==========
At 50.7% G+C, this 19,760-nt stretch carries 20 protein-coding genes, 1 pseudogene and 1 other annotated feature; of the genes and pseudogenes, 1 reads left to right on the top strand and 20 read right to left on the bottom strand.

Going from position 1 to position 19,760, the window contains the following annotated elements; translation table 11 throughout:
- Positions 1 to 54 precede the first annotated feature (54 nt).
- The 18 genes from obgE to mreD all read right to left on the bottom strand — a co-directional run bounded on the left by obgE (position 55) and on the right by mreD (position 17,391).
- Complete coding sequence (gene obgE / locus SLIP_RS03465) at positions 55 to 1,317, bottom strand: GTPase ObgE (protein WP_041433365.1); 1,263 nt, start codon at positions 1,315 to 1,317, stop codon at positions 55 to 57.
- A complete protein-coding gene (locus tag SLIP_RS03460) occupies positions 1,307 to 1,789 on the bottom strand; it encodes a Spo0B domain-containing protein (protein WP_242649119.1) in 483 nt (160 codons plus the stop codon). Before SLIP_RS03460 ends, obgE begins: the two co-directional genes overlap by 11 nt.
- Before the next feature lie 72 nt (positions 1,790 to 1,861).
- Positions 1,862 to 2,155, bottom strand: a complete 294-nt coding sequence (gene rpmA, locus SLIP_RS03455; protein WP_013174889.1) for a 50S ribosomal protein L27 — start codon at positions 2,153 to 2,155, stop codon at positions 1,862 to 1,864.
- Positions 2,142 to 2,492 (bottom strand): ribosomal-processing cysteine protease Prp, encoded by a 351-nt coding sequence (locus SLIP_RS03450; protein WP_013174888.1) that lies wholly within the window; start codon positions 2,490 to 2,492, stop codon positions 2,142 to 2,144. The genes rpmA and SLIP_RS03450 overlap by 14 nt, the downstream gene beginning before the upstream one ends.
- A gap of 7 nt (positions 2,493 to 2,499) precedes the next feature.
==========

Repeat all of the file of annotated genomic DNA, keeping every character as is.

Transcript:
At 50.7% G+C, this 19,760-nt stretch carries 20 protein-coding genes, 1 pseudogene and 1 other annotated feature; of the genes and pseudogenes, 1 reads left to right on the top strand and 20 read right to left on the bottom strand.

Going from position 1 to position 19,760, the window contains the following annotated elements; translation table 11 throughout:
- Positions 1 to 54 precede the first annotated feature (54 nt).
- The 18 genes from obgE to mreD all read right to left on the bottom strand — a co-directional run bounded on the left by obgE (position 55) and on the right by mreD (position 17,391).
- Complete coding sequence (gene obgE / locus SLIP_RS03465) at positions 55 to 1,317, bottom strand: GTPase ObgE (protein WP_041433365.1); 1,263 nt, start codon at positions 1,315 to 1,317, stop codon at positions 55 to 57.
- A complete protein-coding gene (locus tag SLIP_RS03460) occupies positions 1,307 to 1,789 on the bottom strand; it encodes a Spo0B domain-containing protein (protein WP_242649119.1) in 483 nt (160 codons plus the stop codon). Before SLIP_RS03460 ends, obgE begins: the two co-directional genes overlap by 11 nt.
- Before the next feature lie 72 nt (positions 1,790 to 1,861).
- Positions 1,862 to 2,155, bottom strand: a complete 294-nt coding sequence (gene rpmA, locus SLIP_RS03455; protein WP_013174889.1) for a 50S ribosomal protein L27 — start codon at positions 2,153 to 2,155, stop codon at positions 1,862 to 1,864.
- Positions 2,142 to 2,492 (bottom strand): ribosomal-processing cysteine protease Prp, encoded by a 351-nt coding sequence (locus SLIP_RS03450; protein WP_013174888.1) that lies wholly within the window; start codon positions 2,490 to 2,492, stop codon positions 2,142 to 2,144. The genes rpmA and SLIP_RS03450 overlap by 14 nt, the downstream gene beginning before the upstream one ends.
- A gap of 7 nt (positions 2,493 to 2,499) precedes the next feature.